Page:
Keynote

Dr Rangimarie Turuki Rose Pere works extensively in education, health, conservation and social welfare.  She bases her teaching on Te Wheke - a traditional Māori model of learning and teaching that is very relevant for today.  Rose will be talking about her renowned book Te Wheke: A Celebration of Infinite Wisdom

Welcome to each and everyone…come on a journey of sharing the ONENESS of the eight dimensions of my total well-being and development.  The energy that I link into for my total well-being and development, is the Octopus.  This model of learning and teaching has been transmitted  from my ancient ancestors Nga Potiki and Nga Uri- A- Maui, who have always lived here in New Zealand as Peace- keepers, and intermarried with our other ancestors who came to New Zealand in the Great Fleet from the Pacific Islands approximately a thousand years ago.


Morning Workshops

Workshop 1

Language Culture and Identity  - Kathryn Delany

Ko taku reo taku ohooho, ko take reo matapihi mauria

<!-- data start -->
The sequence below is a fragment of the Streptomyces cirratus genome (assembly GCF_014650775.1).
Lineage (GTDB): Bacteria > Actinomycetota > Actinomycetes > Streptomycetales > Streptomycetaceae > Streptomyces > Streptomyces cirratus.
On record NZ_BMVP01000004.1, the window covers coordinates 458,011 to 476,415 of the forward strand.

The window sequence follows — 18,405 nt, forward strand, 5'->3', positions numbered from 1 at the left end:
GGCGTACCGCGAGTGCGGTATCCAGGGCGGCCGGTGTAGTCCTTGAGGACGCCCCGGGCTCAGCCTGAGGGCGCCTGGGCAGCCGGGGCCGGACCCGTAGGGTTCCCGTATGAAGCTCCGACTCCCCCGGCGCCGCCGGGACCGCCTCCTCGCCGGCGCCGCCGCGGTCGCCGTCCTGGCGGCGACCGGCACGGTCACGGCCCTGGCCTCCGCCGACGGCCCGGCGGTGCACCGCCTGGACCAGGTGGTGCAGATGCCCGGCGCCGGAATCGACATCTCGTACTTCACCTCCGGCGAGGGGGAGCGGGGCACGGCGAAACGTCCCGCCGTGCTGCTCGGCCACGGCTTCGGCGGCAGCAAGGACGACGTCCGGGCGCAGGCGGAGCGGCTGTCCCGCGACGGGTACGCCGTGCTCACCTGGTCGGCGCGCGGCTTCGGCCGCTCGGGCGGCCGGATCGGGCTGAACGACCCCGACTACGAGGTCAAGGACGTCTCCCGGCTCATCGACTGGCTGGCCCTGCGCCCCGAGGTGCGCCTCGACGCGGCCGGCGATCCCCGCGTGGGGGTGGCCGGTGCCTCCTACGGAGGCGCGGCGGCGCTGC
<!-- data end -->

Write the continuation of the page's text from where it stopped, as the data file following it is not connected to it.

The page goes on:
My language is my awakening, my language is the window to my soul

This workshop considers why language, cultural and identity are so powerful in nurturing children’s mana and mauri underpinning children’s right to learning success.


Workshop 2

Leadership through the lens of Te Whāriki - Kim Hope

Ehara taku toa, i te toa takitahi, engari he toa takitini.  My success should not be bestowed onto me alone, as it was not individual success, but success of a collective. Cooperation of many can bring best results.” 

This interactive workshop provides an opportunity to explore distributed leadership that: is empowering for all; values reciprocal relationships; is holistic and results in a community of learners.


Workshop 3